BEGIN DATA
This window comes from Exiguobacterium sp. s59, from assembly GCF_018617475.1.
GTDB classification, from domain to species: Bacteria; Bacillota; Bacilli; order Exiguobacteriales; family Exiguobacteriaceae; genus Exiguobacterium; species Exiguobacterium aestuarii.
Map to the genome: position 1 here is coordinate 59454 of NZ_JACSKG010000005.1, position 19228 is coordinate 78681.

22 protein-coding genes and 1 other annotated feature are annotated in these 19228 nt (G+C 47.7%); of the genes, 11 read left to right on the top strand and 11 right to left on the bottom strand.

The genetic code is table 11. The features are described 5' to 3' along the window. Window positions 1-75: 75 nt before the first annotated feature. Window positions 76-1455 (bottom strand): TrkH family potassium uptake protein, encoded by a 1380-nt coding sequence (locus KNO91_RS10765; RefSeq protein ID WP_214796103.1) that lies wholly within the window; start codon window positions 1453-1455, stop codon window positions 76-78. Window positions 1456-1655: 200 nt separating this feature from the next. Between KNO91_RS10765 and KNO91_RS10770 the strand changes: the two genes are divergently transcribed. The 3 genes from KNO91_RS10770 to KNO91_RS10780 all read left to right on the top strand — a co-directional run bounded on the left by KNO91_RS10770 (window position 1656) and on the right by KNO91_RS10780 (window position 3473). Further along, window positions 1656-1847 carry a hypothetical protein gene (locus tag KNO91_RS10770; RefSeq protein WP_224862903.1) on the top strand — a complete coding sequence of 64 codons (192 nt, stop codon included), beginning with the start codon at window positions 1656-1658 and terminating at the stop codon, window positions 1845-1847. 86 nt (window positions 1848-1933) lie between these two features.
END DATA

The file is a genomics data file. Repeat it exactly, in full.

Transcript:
This window comes from Exiguobacterium sp. s59, from assembly GCF_018617475.1.
GTDB classification, from domain to species: Bacteria; Bacillota; Bacilli; order Exiguobacteriales; family Exiguobacteriaceae; genus Exiguobacterium; species Exiguobacterium aestuarii.
Map to the genome: position 1 here is coordinate 59454 of NZ_JACSKG010000005.1, position 19228 is coordinate 78681.

22 protein-coding genes and 1 other annotated feature are annotated in these 19228 nt (G+C 47.7%); of the genes, 11 read left to right on the top strand and 11 right to left on the bottom strand.

The genetic code is table 11. The features are described 5' to 3' along the window. Window positions 1-75: 75 nt before the first annotated feature. Window positions 76-1455 (bottom strand): TrkH family potassium uptake protein, encoded by a 1380-nt coding sequence (locus KNO91_RS10765; RefSeq protein ID WP_214796103.1) that lies wholly within the window; start codon window positions 1453-1455, stop codon window positions 76-78. Window positions 1456-1655: 200 nt separating this feature from the next. Between KNO91_RS10765 and KNO91_RS10770 the strand changes: the two genes are divergently transcribed. The 3 genes from KNO91_RS10770 to KNO91_RS10780 all read left to right on the top strand — a co-directional run bounded on the left by KNO91_RS10770 (window position 1656) and on the right by KNO91_RS10780 (window position 3473). Further along, window positions 1656-1847 carry a hypothetical protein gene (locus tag KNO91_RS10770; RefSeq protein WP_224862903.1) on the top strand — a complete coding sequence of 64 codons (192 nt, stop codon included), beginning with the start codon at window positions 1656-1658 and terminating at the stop codon, window positions 1845-1847. 86 nt (window positions 1848-1933) lie between these two features.